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As ransomware continues as a profitable business model, attackers are squeezing the inefficiencies out of their operations.
The specter of ransomware has been looming over organizations for some time, but recent reports show attacks are getting more sophisticated as attackers streamline their operations.
Headlines tend to focus on the amount to the ransom demanded and whether the victim should pay, but the ransomware payment is only about one-seventh of the overall cost of the attack, according to a new study by Check Point Research and Kovrr. Additional costs—for response, restoration, legal fees, network monitoring—kick in whether the ransom gets paid or not. In 2020, the study stated, “the average total cost of a ransomware attack was more than seven times higher than the average ransom paid.”
Attackers are increasingly targeting organizations they think will deliver the greatest rewards. They vary their ransom demands based on the victim’s estimated financial position, the quality of data exfiltrated, whether the victim has cyber insurance and the reputation of the ransomware group, the study said.
Extortion, or the threat to publish sensitive exfiltrated data, is also used to compel the victim to pay the ransom and unlock their data. In some cases, attackers are skipping the ransom part of the scheme and demanding payment for not posting stolen data online, according to The Register.
“Rather than scramble files and demand payment for the decryption keys, and all the [fuss] in between in facilitating that, simply exfiltrating the data and demanding a fee to not leak it all is just as effective,” the article stated.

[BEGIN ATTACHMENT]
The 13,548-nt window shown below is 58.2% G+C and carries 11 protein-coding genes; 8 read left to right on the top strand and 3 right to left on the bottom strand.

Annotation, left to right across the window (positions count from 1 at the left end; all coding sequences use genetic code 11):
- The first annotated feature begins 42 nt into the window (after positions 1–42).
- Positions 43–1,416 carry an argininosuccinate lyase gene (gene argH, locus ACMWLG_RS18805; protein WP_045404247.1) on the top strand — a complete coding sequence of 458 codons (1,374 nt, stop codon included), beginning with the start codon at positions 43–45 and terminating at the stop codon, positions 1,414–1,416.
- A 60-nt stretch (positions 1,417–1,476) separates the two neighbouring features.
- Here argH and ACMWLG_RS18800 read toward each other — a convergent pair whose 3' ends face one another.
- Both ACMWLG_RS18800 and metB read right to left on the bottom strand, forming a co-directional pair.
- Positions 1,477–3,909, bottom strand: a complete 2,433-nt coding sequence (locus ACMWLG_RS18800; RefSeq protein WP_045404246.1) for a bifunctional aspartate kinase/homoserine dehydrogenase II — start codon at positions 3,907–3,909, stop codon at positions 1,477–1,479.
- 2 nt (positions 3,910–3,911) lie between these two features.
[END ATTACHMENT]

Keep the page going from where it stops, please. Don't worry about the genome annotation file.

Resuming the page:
The Karakurt extortion gang does not encrypted victim’s files, but rather it claims to have stolen data that it intends to publish, The Register stated. The group sends screenshots or copies of stolen file directories to the victim’s employees, clients and business partners along with harassing emails and phone calls to increase the pressure to cooperate, according to a June 1 Joint Cybersecurity Advisory from the FBI and the Cybersecurity and Infrastructure Security Agency.
In some ransomware schemes, crime groups offer "sliding-scale payment systems," Mandiant Intelligence VP Sandra Joyce told The Register. Depending on how much ransom the victims pay, they might get a control panel, decryption tools and even customer support, she said.
Another innovation, ransomware-as-a-service, is also gaining ground. It allows criminals with little to no programming experience to buy a subscription to a ransomware service, much like any cloud service, that comes with code, instructions for deployment, support and updates. Users or affiliates can then launch their own attacks, and the proceeds are divided between the ransomware developers and the affiliates who deploy it.
In another worrying development, the LockBit ransomware gang has launched a bug bounty program, asking for exploitable vulnerabilities in return for rewards up to $1 million, Bleeping Computer reported. The group is looking for website bugs, locker bugs, vulnerabilities in the TOR network or in TOX messenger. The organization is also willing to pay for “brilliant ideas” that improve its ransomware operations.
“The speed at which the cybercriminals are weaponizing the vulnerabilities has really increased,” Rob Joyce, director of the National Security Agency, told attendees at the recent RSA conference. He said that ransomware gangs were starting to use their profits to buy zero-day exploits, PCMag reported.
Ransomware’s operating velocity has also accelerated, shrinking the time organizations have to respond. Some malware can encrypt 54 GB in about 40 minutes, according to March research from Splunk.
The best way to avoid becoming the victim of a ransomware attack is to follow oft-repeated best practices: Develop and practice a cyber response plan, conduct regular vulnerability scans, patch actively exploited bugs, ensure devices are properly configured and that security features are enabled, enable multifactor authentication and maintain and test offline, encrypted backups.